When I look up the meaning of the card, I write down words or ideas that stick out to me most. This isn’t a copy of the definition of the card, just a way to pull out meanings and connection while I’m still learning my way around the cards.

And from there the meaning of the card carries my pen across the page. Sometimes the card is obviously applicable to my current situation and I’m able to journal about that area of my life—work, relationship, material abundance, or creativity. Sometimes that card isn’t so obvious and my journaling is more inquisitive—touching on everything just a little bit to see what feels most true. There have even been a couple times where the card reminded me of a person in my life and I just ended up journaling about them or a memory of them that I had never written down before.

Basically the daily tarot draw helps you get out of your usual thought patterns to consider different areas of your life that may not be at the forefront of your mind, or to help you consider problems and situations from a different angle. Then you can write those daily pages.

Tarot as goal-setting journaling

In addition to daily prompts, I love using my tarot deck for monthly goal-setting journaling. And to indulge in my woo-woo side, I make the time for this practice on the new moon. This is the perfect time to reflect on the past month—what I accomplished, what was unexpected, and what was met with resistance. I’ll take maybe a page or so to reflect before I even dive into the reading.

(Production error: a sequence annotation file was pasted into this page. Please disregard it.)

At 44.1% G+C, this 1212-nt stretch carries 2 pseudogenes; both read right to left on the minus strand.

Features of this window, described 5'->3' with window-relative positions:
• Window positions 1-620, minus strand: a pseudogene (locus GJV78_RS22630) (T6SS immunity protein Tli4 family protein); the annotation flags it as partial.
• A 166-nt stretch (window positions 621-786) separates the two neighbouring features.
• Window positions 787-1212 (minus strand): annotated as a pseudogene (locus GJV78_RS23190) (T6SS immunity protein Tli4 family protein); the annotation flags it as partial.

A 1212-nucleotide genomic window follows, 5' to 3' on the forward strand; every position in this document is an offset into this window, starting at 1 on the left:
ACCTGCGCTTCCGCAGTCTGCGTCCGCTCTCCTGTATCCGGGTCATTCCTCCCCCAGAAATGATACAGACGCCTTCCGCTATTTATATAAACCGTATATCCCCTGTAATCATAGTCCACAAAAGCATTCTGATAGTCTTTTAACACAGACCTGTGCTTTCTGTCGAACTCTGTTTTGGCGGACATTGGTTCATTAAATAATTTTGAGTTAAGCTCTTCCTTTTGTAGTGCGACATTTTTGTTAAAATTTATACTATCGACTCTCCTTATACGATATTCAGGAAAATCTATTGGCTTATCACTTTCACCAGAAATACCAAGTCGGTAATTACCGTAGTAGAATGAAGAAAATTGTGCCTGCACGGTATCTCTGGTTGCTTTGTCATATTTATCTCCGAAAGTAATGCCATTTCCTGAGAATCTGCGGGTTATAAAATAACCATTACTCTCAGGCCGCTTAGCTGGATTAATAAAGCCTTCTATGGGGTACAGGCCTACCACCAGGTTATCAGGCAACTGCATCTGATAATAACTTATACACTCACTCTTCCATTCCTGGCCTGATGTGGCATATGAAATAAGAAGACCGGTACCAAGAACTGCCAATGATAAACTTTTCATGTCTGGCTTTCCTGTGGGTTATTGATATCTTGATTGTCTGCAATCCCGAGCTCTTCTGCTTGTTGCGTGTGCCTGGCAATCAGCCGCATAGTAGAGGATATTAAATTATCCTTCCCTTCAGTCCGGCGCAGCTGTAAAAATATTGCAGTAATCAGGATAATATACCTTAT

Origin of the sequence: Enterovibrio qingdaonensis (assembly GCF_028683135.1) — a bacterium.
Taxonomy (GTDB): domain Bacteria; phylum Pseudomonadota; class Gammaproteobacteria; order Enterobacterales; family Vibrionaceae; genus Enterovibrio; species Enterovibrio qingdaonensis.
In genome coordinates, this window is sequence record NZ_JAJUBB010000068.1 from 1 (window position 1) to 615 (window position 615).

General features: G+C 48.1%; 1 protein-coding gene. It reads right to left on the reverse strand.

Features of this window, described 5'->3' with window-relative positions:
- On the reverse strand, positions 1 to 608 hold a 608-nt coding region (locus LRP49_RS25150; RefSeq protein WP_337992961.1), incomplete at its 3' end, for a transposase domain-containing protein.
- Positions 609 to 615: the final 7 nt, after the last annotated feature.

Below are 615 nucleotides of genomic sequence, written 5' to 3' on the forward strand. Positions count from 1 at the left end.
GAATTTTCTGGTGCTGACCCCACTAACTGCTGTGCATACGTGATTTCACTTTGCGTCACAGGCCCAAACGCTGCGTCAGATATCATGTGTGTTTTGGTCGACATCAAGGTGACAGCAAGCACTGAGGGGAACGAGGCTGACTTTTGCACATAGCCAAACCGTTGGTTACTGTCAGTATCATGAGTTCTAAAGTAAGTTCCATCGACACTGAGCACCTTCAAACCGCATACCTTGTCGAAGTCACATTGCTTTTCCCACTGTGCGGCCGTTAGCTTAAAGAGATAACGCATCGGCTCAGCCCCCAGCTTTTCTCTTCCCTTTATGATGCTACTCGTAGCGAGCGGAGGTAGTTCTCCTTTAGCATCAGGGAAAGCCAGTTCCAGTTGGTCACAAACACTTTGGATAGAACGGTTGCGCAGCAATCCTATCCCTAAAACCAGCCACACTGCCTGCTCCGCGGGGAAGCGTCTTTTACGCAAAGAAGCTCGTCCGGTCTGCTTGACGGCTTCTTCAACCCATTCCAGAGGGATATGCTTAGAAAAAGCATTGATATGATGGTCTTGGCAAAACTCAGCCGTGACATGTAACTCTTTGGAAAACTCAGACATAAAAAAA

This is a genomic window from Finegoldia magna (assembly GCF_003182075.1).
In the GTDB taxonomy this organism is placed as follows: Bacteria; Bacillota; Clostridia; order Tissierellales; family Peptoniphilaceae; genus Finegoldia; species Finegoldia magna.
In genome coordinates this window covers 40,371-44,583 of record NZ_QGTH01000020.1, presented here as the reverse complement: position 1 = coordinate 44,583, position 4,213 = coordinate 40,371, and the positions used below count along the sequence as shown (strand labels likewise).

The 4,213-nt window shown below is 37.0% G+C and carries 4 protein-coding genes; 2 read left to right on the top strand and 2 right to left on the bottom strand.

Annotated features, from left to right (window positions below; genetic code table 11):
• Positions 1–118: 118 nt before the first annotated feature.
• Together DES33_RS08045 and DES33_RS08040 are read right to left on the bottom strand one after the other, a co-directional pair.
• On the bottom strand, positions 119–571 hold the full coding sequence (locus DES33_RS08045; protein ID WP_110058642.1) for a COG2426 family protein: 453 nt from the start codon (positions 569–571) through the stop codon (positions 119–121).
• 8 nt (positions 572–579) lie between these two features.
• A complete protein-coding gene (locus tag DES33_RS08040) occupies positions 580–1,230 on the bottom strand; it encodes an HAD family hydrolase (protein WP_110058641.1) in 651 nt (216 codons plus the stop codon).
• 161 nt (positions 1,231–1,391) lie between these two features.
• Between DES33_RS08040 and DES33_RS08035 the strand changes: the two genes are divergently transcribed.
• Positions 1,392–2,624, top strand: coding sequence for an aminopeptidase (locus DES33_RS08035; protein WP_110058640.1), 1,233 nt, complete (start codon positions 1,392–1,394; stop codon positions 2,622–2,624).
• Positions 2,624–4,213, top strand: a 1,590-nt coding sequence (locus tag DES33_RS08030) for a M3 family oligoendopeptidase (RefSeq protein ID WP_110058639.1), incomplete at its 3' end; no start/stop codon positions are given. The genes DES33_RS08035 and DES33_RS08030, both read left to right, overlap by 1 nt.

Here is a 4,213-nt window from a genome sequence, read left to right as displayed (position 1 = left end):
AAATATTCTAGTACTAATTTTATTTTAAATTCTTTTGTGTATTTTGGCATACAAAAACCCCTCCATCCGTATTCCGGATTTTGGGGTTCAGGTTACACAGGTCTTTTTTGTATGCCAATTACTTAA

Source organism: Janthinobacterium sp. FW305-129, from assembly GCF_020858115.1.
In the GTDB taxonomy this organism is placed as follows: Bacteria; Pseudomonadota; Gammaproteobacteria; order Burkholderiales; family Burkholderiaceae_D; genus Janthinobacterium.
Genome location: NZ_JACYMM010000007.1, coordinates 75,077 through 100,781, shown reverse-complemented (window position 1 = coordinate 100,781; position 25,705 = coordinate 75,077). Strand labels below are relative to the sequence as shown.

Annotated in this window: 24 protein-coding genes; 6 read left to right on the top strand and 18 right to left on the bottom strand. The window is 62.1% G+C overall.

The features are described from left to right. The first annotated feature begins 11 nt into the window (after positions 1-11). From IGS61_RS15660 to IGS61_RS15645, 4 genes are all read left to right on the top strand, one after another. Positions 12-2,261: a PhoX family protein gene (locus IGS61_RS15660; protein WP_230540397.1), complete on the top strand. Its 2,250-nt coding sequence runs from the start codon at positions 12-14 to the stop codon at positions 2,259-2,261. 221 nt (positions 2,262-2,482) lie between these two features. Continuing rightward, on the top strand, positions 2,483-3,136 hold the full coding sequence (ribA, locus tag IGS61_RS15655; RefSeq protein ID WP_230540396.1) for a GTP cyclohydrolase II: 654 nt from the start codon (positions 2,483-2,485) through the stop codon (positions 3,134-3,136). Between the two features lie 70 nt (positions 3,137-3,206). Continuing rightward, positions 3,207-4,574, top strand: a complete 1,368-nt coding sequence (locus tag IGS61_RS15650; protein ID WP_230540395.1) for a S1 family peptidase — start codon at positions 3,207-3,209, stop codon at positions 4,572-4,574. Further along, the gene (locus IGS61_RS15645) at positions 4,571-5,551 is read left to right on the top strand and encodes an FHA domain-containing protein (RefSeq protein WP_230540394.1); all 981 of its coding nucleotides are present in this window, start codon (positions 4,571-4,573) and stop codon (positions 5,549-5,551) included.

I’ll start with a few sentences of what I’m hoping for in the upcoming month and then I’ll begin to lay out my spread. This has been my favorite new moon tarot spread lately. It helps me tap into the present situation, past situations, future situations, and then both the forces that are influencing me outside myself and within myself. I’ll lay out the spread and write a paragraph on each card—both my initial impressions and what I already know, as well as key words and ideas I find from a quick lookup online.

Once I’ve defined each card, I’ll sit back and consider how they all work together and I’ll start journaling until some goals—or even just a mantra—for the next month begin to surface.

Tarot tools for journaling

  • I use the Wild Unknown tarot deck, but you should use any deck that speaks to you. If you don’t want to buy a deck, you could also try the tarot app (though I will say physically drawing the card is what gives it that magical element).
  • There are so many great guidebooks for tarot interpretation (I also have the Wild Unknown guidebook), but Biddy Tarot is my favorite online resource for approachable yet in-depth interpretations.
  • Your favorite journal + pen
  • Crystals, burning herbs (try something that isn’t white sage or palo santo), and candles (to make it a little more woo-woo)


Ultimately, you can’t go wrong. Just as journaling is a personal practice that has no rules except to write however feels most right and fulfilling to you, I think the tarot has a similar practice.